Why do corporate parties, at least in Nevada, reflexively disclose a Rule 30(b)(6) witness in their initial, affirmative disclosures to testify “on the facts and circumstances of this case?” I was even doing this, without much thought, until recently. This designation does not seem to meet the rules in that it does not identify the topics upon which the designee will actually testify. Further, it arguably alleviates an opposing party’s obligation to reasonably identify the topics upon which they want to depose a 30(b)(6) representative later on. Instead, they could theoretically just send a deposition notice for the 30(b)(6) designee listed in the corporate party’s disclosures. One intrepid opposing counsel did that to one of my clients, which prompted me to withdraw the designation. It also prompted this post.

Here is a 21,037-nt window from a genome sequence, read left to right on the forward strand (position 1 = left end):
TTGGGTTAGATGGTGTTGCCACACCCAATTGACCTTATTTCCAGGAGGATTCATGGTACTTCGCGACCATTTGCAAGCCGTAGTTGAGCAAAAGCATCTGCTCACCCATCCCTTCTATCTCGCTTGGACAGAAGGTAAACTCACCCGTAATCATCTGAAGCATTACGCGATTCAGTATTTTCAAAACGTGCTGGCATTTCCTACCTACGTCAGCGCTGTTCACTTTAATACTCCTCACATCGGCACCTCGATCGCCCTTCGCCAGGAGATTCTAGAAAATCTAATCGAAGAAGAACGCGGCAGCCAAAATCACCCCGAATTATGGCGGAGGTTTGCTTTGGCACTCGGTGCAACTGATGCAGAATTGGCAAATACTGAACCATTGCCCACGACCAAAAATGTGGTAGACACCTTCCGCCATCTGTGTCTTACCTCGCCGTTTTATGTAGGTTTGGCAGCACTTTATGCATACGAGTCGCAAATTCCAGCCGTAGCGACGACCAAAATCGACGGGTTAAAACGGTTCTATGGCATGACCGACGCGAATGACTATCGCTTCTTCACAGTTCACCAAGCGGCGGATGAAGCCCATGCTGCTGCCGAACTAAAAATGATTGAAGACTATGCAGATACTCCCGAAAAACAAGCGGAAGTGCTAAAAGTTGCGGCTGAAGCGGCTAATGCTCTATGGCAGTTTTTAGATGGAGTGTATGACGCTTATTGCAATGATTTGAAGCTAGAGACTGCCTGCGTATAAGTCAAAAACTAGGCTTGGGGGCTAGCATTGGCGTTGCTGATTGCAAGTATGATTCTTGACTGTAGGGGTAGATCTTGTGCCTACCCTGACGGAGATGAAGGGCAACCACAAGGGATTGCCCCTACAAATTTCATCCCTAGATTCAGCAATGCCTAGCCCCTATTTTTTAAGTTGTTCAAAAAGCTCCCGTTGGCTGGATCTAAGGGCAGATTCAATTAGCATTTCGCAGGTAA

There seems like a better practice exists. Once the corporate defendant decides if it needs such a witness, just disclose them by name as a typical witness who will testify on delineated topics. This then enables appropriate trial subpoenas, as discussed in another post. This disclosure may not, however, be possible until later in the discovery process until the actual issues in the case are sufficiently identified.